Further, the haul may be "in-and-out" but it commonly is not, particularly if you elect to close the sale as you may choose to have work done on the boat, or have it preped for shipment. In such event the Seller would normally be off the boat anyway although you might give him or her an opportunity to return aboard to recover personal property not included in the sale (although his or her return should not be unaccompanied against the possibility that equipment might be removed or substituted ex post facto which you only discover too late to do much about it--as happened to me). Given the foregoing, the Seller's cost for temporary accomodaton would be his own. Accordingly, I suggest you agree to foot the bill for a one-night stand if the sale is not closed but otherwise, the cost of the accomodation is to be credited against the sale price at the closing and transfer of title. (Further, ensure there is a title search done on the boat before you pay for a survey!).

Frankly, there's no shortage of yachts available for purchase. Accordingly, if the deal doesn't fit your requirements, don't do it. There's never a last great opportunity.
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Old 31-03-2011, 09:14   #10
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Re: Survey: Who Should Pay?

Quote:
Originally Posted by Don1500 View Post
I'm looking at a boat in on the East coast, I'm on the west. The owner said he would not pay for a survey, I didn't expect him to, but he also wants me to pay for his lodging while the boat is out of the water. I expect the survey to be done mostly in the water but a quick haul to look at the bottom and back in, less than a day. Still, I can do it, but I don't think it's necessary or proper.

Next he says that he wants the next owner to be "worthy" of the boat, and he's thinking he might take it off the market.

My question is, if I spend the money to cross the country to look at the boat, pay for the survey, the quick haul, and his night in the hotel, and then he decides I'm "unworthy", do you think I have a case to take him to court and get all my money back or force the sale? (I estimate it would be about $5000 at this point.)
Run away. You know there's only one thing that is produced when dealing with an a-hole.
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Old 31-03-2011, 09:24   #11
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Re: Survey: Who Should Pay?

Actually it LOOKs like a good deal, a 38' Boat, well maintained (He says), a good sturdy design, all for <$20,000. Anything normal I could overlook at that price, my budget can stand a total of $30,000 - $40,000 more if needed to refit. But the low price, and the attempt to discourage a survey, tend to have me wondering. I would need a survey for insurance purposes anyway so I expect to pay.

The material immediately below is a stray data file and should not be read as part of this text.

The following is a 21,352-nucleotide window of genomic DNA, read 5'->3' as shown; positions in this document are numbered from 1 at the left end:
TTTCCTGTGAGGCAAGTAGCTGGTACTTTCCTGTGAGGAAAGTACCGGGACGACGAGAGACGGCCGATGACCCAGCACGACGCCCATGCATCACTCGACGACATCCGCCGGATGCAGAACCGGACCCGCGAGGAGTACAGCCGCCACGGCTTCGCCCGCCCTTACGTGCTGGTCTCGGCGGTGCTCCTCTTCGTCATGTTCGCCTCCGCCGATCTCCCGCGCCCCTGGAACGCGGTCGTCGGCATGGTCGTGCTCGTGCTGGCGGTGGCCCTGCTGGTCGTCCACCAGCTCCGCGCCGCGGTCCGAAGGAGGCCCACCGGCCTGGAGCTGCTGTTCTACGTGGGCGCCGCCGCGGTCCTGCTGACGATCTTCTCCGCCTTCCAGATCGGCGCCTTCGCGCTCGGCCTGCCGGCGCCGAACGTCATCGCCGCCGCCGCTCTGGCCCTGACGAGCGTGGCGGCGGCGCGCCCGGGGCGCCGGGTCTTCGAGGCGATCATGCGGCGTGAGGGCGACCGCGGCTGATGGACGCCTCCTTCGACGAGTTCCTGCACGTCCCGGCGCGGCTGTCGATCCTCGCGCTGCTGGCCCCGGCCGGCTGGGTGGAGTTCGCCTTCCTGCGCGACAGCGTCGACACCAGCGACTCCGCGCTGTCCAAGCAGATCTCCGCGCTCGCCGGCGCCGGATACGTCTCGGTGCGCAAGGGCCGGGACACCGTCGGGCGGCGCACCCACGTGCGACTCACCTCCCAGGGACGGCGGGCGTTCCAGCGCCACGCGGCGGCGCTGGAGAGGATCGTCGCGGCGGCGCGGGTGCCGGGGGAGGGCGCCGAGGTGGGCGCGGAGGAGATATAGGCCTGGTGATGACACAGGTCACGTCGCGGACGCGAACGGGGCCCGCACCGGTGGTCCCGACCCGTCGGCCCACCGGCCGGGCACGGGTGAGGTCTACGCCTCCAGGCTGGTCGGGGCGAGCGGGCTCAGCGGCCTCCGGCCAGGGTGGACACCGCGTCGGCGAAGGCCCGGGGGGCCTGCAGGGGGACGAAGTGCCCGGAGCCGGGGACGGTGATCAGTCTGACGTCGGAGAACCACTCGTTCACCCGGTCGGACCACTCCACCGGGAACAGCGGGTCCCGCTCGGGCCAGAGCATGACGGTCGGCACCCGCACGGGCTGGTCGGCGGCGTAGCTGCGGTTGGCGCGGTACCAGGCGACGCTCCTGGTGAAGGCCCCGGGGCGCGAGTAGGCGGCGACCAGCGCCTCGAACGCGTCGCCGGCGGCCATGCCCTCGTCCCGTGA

I would be adding this destination to my east coast tour. And I only expect to survey one boat, the one I buy. I will have done an interior/top side survey myself and accepted what I saw before having a professional do his work. I would never call in a survey before seeing the boat myself.

There are too many boats on the market to worry too much about this one. I've been saying that about a lot of boats in the past year.
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Old 31-03-2011, 09:32   #12
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Re: Survey: Who Should Pay?

Okay, so maybe he really is a nutter - perhaps on the senile side, and he's fallen in love with his boat, and really does want it to go to a good home... If you're visiting that way anyway, I really don't see the problem. You'll be able to suss out how serious he is in person, before committing.

I feel sorry for the old geezer already.
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Old 31-03-2011, 09:39   #13
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Re: Survey: Who Should Pay?

Quote:
What svHyLyte said:

"One would not undertake the expense of a haul and survey unless one already had a firm purchase agreement."
If you have a signed sales contract, which doesn't include any clause allowing him to arbitrarily change his mind, then he cannot back-out just because you are not "worthy." If he tries, then you definitely have a case for taking him to court to sue for "specific performance" (which means the court FORCES him to go through with the sale).

Under NO circumstances should you be paying for his lodging!
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Old 31-03-2011, 09:41   #14
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Re: Survey: Who Should Pay?

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Originally Posted by Saucy Sailoress View Post

I feel sorry for the old geezer already.
He ain't that old(<55). I got him beat in that respect.
Like I said, it will be a stop on the tour. I'll worry about the survey if and when it happens.
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Old 31-03-2011, 09:52   #15
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Re: Survey: Who Should Pay?

Quote:
Originally Posted by Don1500 View Post
My question is, if I spend the money to cross the country to look at the boat, pay for the survey, the quick haul, and his night in the hotel, and then he decides I'm "unworthy", do you think I have a case to take him to court and get all my money back or force the sale? (I estimate it would be about $5000 at this point.)
Quote:
Originally Posted by Don1500 View Post
I would be adding this destination to my east coast tour. And I only expect to survey one boat, the one I buy.

There are too many boats on the market to worry too much about this one. I've been saying that about a lot of boats in the past year.
Wait a minute.... you wanted our opinion on whether you can take this guy to court for the expense of inspecting his boat, and now you admit that you are actually coming to "tour" the east coast to inspect a number of different boats?

The forum decorum prevents me from providing a further opinion.